In a new article by Sarosiek et al., 8% of participants had a venous thrombo-embolic event (one-third of these a pulmonary embolism); however, only half of them had a known VTE before placement, and 25% were discharged on anticoagulants. Accompanying these interesting findings are a study on the variation of IVF use (as cited above), a short editorial, and a narrative review. The authors rightly point out the lacking evidence of beneficial health outcomes after IVFs, the infrequent use of retrievable filters, and the sometimes wrong initial assessments that prevent anticoagulant use in the first place. They demand a randomized controlled trial from the manufacturers or a federally-funded one. In my opinion, those would possibly lead to more subgroup-related questions. After all, patients receiving IVFs are a very heterogeneous group, and further retrospective or post-hoc analysis of prospective studies might elucidate certain populations with very different risk/benefit profiles. (cross-posted from

  2. Joel Wolkowicz, MDCM says:

    I concur. It seems an invasive and expensive procedure should be justified by evidence or lack or alternative therapy.

  3. William DeMedio, MD says:

    Initial studies should focus on finding out why there has been an increase in the use of filters and what is driving it. Filters do have their place, but the scientific evidence behind them is lacking. I will use this post as a “think twice” flag when a patient of mine has a descision to make regarding the use of an IVC filter. Invasive procedures should only be used where there is clear patient benefit.

  4. Judith Andersen, AB, MD says:

    There are several issues that have contributed to the increased use of IVC filters, the most important of which is the sense that the use of retrievable filters may supplant the use of periprocedural pharmacologic VTE prophylaxis. And there are orthopedic surgeons who arrange insertion and removal of these filters as if they are dietary supplements, with no consequences for their placement and removal.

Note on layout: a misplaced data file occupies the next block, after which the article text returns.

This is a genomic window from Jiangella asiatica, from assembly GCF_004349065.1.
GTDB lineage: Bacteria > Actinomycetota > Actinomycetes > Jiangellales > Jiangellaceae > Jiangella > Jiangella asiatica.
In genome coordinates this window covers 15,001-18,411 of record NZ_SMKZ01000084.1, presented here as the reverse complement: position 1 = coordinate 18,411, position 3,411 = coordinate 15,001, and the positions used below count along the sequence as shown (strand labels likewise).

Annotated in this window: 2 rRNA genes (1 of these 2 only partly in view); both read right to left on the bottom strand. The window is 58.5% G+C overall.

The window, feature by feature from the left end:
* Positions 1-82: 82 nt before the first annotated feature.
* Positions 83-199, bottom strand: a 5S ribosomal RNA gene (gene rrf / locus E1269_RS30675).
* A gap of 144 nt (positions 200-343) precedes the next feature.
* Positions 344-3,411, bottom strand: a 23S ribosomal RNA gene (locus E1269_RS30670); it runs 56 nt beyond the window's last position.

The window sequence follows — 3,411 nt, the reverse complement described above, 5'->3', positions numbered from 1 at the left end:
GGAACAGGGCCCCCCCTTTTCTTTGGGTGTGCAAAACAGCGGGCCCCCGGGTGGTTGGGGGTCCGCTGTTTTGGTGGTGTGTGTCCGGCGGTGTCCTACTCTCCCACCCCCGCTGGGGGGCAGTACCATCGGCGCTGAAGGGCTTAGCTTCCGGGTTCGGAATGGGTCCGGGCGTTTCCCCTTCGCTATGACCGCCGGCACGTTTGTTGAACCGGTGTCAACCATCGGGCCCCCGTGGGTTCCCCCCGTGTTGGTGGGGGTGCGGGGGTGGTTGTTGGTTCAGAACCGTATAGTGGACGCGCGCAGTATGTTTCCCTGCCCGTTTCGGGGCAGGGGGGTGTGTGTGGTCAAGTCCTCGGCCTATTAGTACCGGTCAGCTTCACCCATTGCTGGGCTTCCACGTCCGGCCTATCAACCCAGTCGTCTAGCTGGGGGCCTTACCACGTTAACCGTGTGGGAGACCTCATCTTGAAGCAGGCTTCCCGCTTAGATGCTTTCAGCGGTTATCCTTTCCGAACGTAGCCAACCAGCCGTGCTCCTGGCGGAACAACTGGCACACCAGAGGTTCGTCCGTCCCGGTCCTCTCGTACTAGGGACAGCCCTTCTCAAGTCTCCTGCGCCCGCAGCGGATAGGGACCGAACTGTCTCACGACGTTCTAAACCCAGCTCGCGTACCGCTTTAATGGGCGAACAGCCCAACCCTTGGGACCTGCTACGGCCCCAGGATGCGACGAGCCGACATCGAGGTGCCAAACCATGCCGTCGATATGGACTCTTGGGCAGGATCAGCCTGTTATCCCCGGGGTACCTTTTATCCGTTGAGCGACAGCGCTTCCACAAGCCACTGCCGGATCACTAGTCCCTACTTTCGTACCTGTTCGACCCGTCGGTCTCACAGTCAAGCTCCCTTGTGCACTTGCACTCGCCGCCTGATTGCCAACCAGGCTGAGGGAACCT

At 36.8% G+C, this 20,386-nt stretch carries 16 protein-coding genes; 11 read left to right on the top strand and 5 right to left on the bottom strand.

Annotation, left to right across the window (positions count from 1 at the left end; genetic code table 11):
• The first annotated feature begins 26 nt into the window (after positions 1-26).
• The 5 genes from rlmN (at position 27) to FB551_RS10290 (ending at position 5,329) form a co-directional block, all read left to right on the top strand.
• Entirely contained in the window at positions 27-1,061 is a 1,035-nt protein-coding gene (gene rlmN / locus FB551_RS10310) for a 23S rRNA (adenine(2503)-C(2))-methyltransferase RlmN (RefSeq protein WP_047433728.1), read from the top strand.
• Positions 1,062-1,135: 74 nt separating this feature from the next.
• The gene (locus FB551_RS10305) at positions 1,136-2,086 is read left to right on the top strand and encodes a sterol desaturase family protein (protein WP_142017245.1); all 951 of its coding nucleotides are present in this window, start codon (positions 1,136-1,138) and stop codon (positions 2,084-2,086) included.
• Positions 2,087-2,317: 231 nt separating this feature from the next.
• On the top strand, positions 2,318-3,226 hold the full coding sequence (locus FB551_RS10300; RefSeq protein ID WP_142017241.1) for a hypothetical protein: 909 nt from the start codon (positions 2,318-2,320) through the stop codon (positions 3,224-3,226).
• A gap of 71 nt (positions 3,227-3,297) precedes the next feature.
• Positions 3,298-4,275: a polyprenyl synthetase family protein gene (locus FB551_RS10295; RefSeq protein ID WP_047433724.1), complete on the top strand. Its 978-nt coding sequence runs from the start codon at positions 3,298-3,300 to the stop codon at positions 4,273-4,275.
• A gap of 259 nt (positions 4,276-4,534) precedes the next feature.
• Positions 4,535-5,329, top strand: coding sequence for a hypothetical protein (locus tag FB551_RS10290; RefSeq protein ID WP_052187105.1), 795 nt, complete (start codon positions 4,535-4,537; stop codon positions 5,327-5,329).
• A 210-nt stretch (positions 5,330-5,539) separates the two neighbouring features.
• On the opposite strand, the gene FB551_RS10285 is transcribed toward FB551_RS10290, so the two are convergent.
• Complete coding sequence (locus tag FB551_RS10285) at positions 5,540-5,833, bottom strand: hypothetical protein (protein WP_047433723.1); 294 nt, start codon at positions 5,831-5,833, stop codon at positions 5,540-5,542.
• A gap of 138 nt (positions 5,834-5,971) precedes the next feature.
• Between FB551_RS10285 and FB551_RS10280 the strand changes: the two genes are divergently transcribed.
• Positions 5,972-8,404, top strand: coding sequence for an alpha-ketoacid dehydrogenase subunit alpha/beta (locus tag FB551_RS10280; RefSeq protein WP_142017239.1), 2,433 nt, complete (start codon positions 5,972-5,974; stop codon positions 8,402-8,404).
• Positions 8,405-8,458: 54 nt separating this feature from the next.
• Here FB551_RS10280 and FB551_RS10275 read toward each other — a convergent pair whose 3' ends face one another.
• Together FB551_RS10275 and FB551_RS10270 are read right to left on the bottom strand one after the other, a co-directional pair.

It’s a cinch — they provide temporary protection against potentially lethal pulmonary embolism — but no protection against clot progession through the filter and subsequent embolization. And their “retrievable” characteristics make them seem innocuous, when most are either neither retrieved or retrieved and then replaced for a second surgical procedure, insuring repetitive damage to the inferior vena cava.

    I have no quarrel with good mechanics, but question the wisdom of a procedural strategy that does not address the periprocedural pathophysiology. VTE prevention pharmacology is now well-honed, straightforward and, in most circumstances safe and effective. There are certainly patients whose situations mandate mechanical protection, but far fewer than the current trend suggests. And the glib insertion, removal, and reinsertion for a subsequent procedure is a prescription for disaster, particularly in older patients — who constitute the major population for which this strategy is employed.